Calls To Ban Wet Wipes In Wales To Prevent Sewer Blockages
The Welsh government should consider banning non-biodegradable wet-wipes and fund more research into microplastics in rivers, a group of AMs (assembly members) has said.
The new report, published on Monday, accuses ministers of "not getting to grips with the scale of the problem", as figures from Welsh Water suggest some 2,000 sewer blockages are caused in Wales every month by wet wipes.
In a bid to tackle plastic waste, the National Assembly's climate change committee say new targets should be introduced, similar to those aimed at cutting carbon emissions.
The Welsh government says it's already acting on the recommendations put forward, raising the question of whether the whole of the UK should ban wet wipes, too.
Non-biodegradable wet-wipes break down into micro and non-plastics, which are then found in the earth and our oceans. Some have even been found inside organisms in the food chain.
"Plastic pollution is a serious threat to our planet and the public rightly expects governments to take urgent action to tackle this problem," says the report. "Overall, the Welsh Government's progress has been lacking in this policy area."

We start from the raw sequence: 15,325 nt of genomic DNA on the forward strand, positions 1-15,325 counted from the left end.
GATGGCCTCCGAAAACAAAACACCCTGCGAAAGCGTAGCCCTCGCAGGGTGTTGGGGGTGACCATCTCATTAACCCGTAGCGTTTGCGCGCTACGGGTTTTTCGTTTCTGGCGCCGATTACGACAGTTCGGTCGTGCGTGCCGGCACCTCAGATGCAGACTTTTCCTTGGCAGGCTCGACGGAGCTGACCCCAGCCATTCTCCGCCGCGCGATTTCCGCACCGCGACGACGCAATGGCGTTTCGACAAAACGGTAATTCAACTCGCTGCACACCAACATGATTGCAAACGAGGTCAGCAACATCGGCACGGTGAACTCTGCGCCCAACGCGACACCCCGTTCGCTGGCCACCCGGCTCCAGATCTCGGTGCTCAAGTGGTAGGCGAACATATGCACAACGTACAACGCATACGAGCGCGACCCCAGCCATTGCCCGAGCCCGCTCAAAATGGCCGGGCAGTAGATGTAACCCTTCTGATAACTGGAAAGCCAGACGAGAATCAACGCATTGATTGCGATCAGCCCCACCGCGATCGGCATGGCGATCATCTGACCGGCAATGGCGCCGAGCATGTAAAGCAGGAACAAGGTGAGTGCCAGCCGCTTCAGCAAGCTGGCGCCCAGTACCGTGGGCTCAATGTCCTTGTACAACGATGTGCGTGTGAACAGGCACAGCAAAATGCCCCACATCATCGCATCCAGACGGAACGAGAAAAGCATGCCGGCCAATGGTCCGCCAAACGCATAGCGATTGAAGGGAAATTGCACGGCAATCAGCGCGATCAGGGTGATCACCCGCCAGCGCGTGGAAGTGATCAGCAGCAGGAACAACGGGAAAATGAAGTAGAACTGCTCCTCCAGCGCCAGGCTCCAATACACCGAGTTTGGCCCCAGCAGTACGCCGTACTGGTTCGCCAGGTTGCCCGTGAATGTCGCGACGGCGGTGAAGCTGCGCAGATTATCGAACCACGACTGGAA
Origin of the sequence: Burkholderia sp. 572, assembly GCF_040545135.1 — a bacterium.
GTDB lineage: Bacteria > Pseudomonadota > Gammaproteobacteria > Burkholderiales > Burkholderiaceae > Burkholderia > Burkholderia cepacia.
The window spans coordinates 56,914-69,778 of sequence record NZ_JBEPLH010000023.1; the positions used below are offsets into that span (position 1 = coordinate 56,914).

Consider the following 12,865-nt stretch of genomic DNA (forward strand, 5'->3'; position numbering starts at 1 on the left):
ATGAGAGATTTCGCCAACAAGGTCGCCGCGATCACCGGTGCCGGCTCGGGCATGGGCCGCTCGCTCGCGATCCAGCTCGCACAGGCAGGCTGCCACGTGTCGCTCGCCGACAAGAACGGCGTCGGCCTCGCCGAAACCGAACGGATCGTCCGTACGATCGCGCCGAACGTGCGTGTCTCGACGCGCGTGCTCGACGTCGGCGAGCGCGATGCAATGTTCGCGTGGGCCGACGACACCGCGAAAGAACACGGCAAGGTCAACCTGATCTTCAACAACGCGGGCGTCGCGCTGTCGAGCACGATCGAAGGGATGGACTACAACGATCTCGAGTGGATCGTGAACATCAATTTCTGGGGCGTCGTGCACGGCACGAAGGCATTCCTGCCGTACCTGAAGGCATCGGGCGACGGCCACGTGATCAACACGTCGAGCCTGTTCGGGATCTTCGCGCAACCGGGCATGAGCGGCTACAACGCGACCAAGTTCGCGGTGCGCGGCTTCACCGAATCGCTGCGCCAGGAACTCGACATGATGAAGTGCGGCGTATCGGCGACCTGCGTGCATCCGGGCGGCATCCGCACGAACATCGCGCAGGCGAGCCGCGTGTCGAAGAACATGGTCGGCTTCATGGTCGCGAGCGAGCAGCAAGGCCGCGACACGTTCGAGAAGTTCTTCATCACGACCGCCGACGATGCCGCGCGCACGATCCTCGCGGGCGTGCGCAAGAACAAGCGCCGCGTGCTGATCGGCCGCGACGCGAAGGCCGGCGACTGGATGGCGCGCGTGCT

Recent research by Cardiff University found 50 per cent of the insects in the Taff river system contained plastic.
The committee added: "We cannot waste another day. The time to act is now," adding it wants to see recycling become a "last resort" if something can't be reduced or reused. It also called for a deposit return scheme, which sees people get back an added charge if they recycle a drinks container.
These calls for a ban on wet wipes have been backed by social media users.
"Remember there are only 3m people in Wales (not far off just what Manchester is). 2000 blocked sewers each month because of the menace of these wet wipes. Action does need to be taken. Serious issue," shared one person.
While another called for the suggestions to rolled out country-wide, commenting: "Not in Wales in the whole UK & make up wipes [sic]."
Here's hoping the rest of the UK listens up to these recommendations, as it's clear that plastic pollution and sewer blockages are not just a problem limited to Wales.
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